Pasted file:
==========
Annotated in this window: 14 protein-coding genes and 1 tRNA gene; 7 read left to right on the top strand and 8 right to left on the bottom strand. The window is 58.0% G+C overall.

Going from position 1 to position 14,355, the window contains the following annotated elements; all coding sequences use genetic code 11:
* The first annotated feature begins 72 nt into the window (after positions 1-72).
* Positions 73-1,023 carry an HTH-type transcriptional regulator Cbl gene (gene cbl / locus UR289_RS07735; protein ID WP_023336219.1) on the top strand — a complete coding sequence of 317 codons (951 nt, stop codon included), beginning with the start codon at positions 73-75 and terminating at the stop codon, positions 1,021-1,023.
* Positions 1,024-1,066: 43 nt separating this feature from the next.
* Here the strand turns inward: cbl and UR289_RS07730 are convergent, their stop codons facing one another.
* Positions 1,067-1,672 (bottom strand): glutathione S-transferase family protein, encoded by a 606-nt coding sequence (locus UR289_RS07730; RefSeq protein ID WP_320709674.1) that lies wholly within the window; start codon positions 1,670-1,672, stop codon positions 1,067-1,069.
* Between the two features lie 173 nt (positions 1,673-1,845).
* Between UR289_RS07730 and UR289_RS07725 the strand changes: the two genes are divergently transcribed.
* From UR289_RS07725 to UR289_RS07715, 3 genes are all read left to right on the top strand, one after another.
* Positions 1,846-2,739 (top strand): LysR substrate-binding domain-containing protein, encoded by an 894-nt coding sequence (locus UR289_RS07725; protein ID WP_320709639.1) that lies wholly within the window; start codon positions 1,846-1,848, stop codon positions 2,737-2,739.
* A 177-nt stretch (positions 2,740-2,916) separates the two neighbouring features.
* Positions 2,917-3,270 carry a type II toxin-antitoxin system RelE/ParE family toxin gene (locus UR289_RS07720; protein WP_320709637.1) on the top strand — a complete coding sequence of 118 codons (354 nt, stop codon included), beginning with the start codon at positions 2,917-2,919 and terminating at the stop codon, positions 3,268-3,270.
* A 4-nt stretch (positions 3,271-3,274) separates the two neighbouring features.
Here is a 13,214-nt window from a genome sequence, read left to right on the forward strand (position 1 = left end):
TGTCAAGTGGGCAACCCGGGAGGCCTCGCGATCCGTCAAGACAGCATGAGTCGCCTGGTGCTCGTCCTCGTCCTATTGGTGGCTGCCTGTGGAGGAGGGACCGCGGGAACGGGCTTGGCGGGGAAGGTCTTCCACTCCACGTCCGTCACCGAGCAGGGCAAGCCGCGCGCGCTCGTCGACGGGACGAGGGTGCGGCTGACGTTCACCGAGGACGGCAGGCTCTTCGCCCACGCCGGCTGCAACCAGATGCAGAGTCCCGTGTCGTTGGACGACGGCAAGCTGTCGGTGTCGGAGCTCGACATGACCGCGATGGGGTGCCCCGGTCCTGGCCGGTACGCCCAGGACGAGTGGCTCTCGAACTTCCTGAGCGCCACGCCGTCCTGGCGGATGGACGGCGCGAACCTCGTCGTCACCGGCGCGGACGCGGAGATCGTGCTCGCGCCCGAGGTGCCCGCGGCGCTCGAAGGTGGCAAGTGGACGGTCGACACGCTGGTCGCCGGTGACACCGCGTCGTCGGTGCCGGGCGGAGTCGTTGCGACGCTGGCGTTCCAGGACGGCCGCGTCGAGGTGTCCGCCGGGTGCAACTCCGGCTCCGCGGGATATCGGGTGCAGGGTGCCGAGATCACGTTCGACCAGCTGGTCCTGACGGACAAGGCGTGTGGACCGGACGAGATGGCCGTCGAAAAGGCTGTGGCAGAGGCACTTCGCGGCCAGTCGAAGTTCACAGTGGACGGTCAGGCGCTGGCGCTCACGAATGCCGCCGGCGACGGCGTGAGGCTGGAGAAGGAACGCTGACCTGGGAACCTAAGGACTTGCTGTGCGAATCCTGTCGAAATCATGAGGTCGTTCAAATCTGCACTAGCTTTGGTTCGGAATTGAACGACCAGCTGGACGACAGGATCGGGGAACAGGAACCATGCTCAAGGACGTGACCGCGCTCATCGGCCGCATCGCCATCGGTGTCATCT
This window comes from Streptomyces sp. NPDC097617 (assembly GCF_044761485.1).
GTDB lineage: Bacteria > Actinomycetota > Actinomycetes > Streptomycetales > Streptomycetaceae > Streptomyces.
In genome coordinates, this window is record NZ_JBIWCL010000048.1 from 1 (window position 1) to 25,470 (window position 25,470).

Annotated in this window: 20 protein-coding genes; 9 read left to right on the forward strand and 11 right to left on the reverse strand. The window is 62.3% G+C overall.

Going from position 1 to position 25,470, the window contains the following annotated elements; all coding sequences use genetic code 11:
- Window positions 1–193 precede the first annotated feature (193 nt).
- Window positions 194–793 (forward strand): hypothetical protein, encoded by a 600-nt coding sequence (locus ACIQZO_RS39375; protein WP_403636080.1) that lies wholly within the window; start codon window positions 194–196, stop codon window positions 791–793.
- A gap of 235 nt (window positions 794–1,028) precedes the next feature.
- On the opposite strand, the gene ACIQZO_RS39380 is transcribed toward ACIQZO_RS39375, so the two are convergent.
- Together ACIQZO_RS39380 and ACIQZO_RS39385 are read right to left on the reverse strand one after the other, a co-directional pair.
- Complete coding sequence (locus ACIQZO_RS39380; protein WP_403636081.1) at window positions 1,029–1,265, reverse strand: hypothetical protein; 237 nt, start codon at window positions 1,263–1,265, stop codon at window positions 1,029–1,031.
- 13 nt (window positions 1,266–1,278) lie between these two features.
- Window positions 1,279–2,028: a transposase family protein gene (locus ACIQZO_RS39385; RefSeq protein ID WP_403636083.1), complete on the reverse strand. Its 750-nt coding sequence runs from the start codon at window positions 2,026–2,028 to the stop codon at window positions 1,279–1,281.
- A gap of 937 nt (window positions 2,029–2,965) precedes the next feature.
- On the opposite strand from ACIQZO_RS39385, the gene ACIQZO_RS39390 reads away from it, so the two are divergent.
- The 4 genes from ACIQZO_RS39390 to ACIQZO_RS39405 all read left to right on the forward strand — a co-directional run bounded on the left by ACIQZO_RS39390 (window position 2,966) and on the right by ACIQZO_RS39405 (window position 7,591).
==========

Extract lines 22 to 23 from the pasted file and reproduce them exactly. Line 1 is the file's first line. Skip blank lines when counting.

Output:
- Window positions 1–193 precede the first annotated feature (193 nt).
- Window positions 194–793 (forward strand): hypothetical protein, encoded by a 600-nt coding sequence (locus ACIQZO_RS39375; protein WP_403636080.1) that lies wholly within the window; start codon window positions 194–196, stop codon window positions 791–793.